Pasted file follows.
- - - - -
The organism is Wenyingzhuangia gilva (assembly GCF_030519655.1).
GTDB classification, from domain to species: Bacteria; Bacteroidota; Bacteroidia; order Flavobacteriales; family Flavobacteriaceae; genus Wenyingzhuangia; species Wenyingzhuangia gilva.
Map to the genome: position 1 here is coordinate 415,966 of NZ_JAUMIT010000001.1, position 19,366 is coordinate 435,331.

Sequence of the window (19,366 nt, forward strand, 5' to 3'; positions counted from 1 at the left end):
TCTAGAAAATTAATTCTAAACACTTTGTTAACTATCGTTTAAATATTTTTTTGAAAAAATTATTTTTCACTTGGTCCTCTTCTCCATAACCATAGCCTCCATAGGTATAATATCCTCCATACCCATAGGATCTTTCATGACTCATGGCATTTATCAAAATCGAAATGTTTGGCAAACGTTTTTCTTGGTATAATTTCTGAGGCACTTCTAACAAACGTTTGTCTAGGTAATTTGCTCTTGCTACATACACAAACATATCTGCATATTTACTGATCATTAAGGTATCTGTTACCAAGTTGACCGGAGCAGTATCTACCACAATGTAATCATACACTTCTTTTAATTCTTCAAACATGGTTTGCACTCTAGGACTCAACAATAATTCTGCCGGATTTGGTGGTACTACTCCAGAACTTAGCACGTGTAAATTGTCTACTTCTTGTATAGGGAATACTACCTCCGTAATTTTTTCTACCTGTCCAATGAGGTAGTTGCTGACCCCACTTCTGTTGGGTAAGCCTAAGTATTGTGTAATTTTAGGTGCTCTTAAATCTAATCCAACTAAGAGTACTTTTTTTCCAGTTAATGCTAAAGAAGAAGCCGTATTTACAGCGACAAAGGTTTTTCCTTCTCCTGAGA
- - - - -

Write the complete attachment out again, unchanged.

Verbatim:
The organism is Wenyingzhuangia gilva (assembly GCF_030519655.1).
GTDB classification, from domain to species: Bacteria; Bacteroidota; Bacteroidia; order Flavobacteriales; family Flavobacteriaceae; genus Wenyingzhuangia; species Wenyingzhuangia gilva.
Map to the genome: position 1 here is coordinate 415,966 of NZ_JAUMIT010000001.1, position 19,366 is coordinate 435,331.

Sequence of the window (19,366 nt, forward strand, 5' to 3'; positions counted from 1 at the left end):
TCTAGAAAATTAATTCTAAACACTTTGTTAACTATCGTTTAAATATTTTTTTGAAAAAATTATTTTTCACTTGGTCCTCTTCTCCATAACCATAGCCTCCATAGGTATAATATCCTCCATACCCATAGGATCTTTCATGACTCATGGCATTTATCAAAATCGAAATGTTTGGCAAACGTTTTTCTTGGTATAATTTCTGAGGCACTTCTAACAAACGTTTGTCTAGGTAATTTGCTCTTGCTACATACACAAACATATCTGCATATTTACTGATCATTAAGGTATCTGTTACCAAGTTGACCGGAGCAGTATCTACCACAATGTAATCATACACTTCTTTTAATTCTTCAAACATGGTTTGCACTCTAGGACTCAACAATAATTCTGCCGGATTTGGTGGTACTACTCCAGAACTTAGCACGTGTAAATTGTCTACTTCTTGTATAGGGAATACTACCTCCGTAATTTTTTCTACCTGTCCAATGAGGTAGTTGCTGACCCCACTTCTGTTGGGTAAGCCTAAGTATTGTGTAATTTTAGGTGCTCTTAAATCTAATCCAACTAAGAGTACTTTTTTTCCAGTTAATGCTAAAGAAGAAGCCGTATTTACAGCGACAAAGGTTTTTCCTTCTCCTGAGA